Read more: A day of visiting wineries and watching spectacular weather

South Australia diary, day 3

Sunday, 23 August, 2015

Saturday 9 May, 2015. 12:12

We are sitting in D&M’s Bakery Cafe in Angaston, having a slow and relaxing lunch.

Our day began with a drive from our motel into the heart of Nuriootpa to find a cafe for breakfast. We passed one open one before reaching the far end of the town and turning around at the shopping mall there, where nothing was open yet. We headed back to the only open place we’d seen, a place called Linke’s Bakery and Tearooms. This turned out to have a large area of cafe seating and a hot breakfast menu, so we sat at a table by a window looking out on the street.

M. got the muesli with yoghurt, while I decided to start my Snot Block & Roll reviews first thing in the morning by trying a sausage roll and a vanilla slice. Several people came and went ordering coffees as we ate, and a few people came in for breakfast as well.

Barossa Valley Farmer's Market
Barossa Valley Farmer’s Market.

After eating, we went back to the motel to pack the car and check out. Then we drove towards Angaston for the Barossa Valley Farmer’s Market, which operates every Saturday morning. This was evidently very popular, as the street was lined with parked cars for about 100 metres back from the entrance to the site. We managed to get a spot right near the driveway and walked in, where there was a bustling car park full of cars. The market was mostly inside a huge tin shed, called the Vintner’s Shed, with some stalls of fresh vegetables and fruits spilling outside. Inside the shed were four aisles of market stalls, selling everything from fresh carrots to jams, sauces, condiments, as well as bakery goods, meats, fish, honey, cakes, nuts, and so on. There was one large stall selling hot food including egg and bacon rolls, strawberry pancakes, and a few other things. Saskia Beer had a stall there and she was there cooking various stuff wi her mother Maggie helping briefly. We managed to get a photo of M. and Maggie together in one discreet shot before Maggie left and we didn’t see her again.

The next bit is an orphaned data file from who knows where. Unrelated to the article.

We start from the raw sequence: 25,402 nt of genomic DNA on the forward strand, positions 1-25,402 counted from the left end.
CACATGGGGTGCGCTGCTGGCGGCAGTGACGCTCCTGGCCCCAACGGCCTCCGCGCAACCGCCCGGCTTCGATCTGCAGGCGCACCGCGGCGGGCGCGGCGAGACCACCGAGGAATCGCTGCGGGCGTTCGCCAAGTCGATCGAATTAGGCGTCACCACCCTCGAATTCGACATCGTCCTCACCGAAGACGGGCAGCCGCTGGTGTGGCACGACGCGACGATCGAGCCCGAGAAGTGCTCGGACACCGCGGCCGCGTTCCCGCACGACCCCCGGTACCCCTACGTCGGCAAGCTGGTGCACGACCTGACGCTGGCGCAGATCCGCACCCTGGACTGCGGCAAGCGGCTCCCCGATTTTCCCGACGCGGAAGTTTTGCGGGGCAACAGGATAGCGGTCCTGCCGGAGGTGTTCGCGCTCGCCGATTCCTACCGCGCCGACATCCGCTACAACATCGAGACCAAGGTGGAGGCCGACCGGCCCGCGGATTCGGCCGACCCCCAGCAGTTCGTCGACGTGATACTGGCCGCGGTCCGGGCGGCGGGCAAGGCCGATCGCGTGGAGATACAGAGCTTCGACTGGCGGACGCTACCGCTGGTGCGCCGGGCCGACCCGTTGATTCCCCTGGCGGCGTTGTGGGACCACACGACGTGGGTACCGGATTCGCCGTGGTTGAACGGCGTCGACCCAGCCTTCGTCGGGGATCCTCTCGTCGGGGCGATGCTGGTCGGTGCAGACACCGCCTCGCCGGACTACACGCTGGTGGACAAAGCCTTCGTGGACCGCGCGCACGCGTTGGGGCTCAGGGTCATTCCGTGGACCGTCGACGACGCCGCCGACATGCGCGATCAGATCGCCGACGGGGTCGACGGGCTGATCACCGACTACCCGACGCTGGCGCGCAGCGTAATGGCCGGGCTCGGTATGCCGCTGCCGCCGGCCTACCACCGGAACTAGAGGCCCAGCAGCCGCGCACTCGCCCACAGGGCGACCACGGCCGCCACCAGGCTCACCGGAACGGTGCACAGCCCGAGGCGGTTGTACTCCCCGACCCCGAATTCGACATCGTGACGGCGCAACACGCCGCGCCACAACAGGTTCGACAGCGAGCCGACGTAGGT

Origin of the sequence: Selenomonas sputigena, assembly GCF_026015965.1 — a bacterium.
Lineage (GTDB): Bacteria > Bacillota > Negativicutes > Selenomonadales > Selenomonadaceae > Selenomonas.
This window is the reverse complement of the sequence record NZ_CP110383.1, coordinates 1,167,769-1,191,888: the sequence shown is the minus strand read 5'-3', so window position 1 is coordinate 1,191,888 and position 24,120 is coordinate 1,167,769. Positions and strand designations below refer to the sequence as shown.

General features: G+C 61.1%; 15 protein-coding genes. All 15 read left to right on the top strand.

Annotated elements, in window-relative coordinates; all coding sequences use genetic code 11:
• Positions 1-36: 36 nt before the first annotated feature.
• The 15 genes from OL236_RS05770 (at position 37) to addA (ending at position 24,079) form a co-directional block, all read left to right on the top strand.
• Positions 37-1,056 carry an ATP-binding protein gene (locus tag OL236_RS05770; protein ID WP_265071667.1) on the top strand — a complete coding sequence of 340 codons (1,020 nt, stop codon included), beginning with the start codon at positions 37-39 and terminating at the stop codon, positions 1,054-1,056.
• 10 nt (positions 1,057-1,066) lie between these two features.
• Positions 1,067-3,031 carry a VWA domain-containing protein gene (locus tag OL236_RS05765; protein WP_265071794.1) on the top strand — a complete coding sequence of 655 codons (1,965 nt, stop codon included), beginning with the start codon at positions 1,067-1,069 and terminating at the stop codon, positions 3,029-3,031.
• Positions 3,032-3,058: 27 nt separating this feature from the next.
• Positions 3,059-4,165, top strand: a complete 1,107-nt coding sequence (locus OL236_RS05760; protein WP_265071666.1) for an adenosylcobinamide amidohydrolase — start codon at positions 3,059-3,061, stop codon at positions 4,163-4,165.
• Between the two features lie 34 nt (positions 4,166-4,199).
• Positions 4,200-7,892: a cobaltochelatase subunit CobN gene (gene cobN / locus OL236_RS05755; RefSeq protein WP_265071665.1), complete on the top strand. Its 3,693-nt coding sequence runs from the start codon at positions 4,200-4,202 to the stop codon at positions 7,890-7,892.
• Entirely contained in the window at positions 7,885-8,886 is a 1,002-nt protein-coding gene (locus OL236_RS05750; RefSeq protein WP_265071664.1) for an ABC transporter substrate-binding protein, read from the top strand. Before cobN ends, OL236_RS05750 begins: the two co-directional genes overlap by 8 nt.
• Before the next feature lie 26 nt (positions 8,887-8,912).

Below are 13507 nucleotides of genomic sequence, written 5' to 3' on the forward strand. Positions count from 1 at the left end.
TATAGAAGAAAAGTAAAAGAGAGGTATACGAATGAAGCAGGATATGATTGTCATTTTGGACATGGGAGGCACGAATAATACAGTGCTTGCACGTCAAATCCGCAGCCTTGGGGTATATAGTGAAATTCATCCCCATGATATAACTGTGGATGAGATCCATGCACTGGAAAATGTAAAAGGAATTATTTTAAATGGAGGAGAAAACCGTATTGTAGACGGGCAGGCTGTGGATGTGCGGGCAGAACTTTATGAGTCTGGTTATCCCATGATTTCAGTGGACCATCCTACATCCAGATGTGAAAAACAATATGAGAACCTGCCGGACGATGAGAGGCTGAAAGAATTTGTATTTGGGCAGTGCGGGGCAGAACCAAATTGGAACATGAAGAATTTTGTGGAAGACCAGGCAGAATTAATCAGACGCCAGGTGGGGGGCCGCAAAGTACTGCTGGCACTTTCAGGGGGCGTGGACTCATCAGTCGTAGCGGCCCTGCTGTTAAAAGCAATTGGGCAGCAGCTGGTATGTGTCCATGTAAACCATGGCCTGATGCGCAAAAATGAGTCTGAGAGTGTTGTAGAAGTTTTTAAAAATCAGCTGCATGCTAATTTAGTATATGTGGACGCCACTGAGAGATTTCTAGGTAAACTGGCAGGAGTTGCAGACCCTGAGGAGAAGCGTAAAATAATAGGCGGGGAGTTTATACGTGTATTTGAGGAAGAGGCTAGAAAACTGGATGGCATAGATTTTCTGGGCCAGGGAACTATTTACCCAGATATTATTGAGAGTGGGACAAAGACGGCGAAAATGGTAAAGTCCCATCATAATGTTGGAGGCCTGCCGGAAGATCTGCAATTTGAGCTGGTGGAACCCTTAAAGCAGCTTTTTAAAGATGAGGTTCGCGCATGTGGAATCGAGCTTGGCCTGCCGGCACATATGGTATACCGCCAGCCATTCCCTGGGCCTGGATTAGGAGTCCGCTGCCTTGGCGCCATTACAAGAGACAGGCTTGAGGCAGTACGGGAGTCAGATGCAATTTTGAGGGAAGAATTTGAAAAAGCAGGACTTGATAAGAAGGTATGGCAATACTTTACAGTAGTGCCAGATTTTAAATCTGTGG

Read more: A day of driving from the Barossa Valley to the Clare Valley; some beautiful scenery

South Australia diary, day 2

Thursday, 20 August, 2015

Friday, 8 May, 2015. 17:27

We are sitting in the Barossa Valley Brewery, having a drink before dinner. The brewery bar and restaurant is in an old house and we are in a small room off the side, sitting in comfy armchair in front of a fireplace which is nice and warming. The weather today was cold and showery, and occasionally windy as well, so it’s good to warm up a bit.

We began the day by walking from our cottage accommodation out to the main street of Tanunda in search of a cafe for breakfast. It was about 08:30, and the first two cafes we passed didn’t open until 9, but we found a place called Keil’s which was open. It looked good, and we ordered some home made granola with roasted strawberry yoghurt for M., while I had fried mushrooms on toast with ricotta and caramelised balsamic vinegar. The toast was thick slices of a Vienna loaf baked by a local bakery. It was all good and M. said the granola and yoghurt were good too.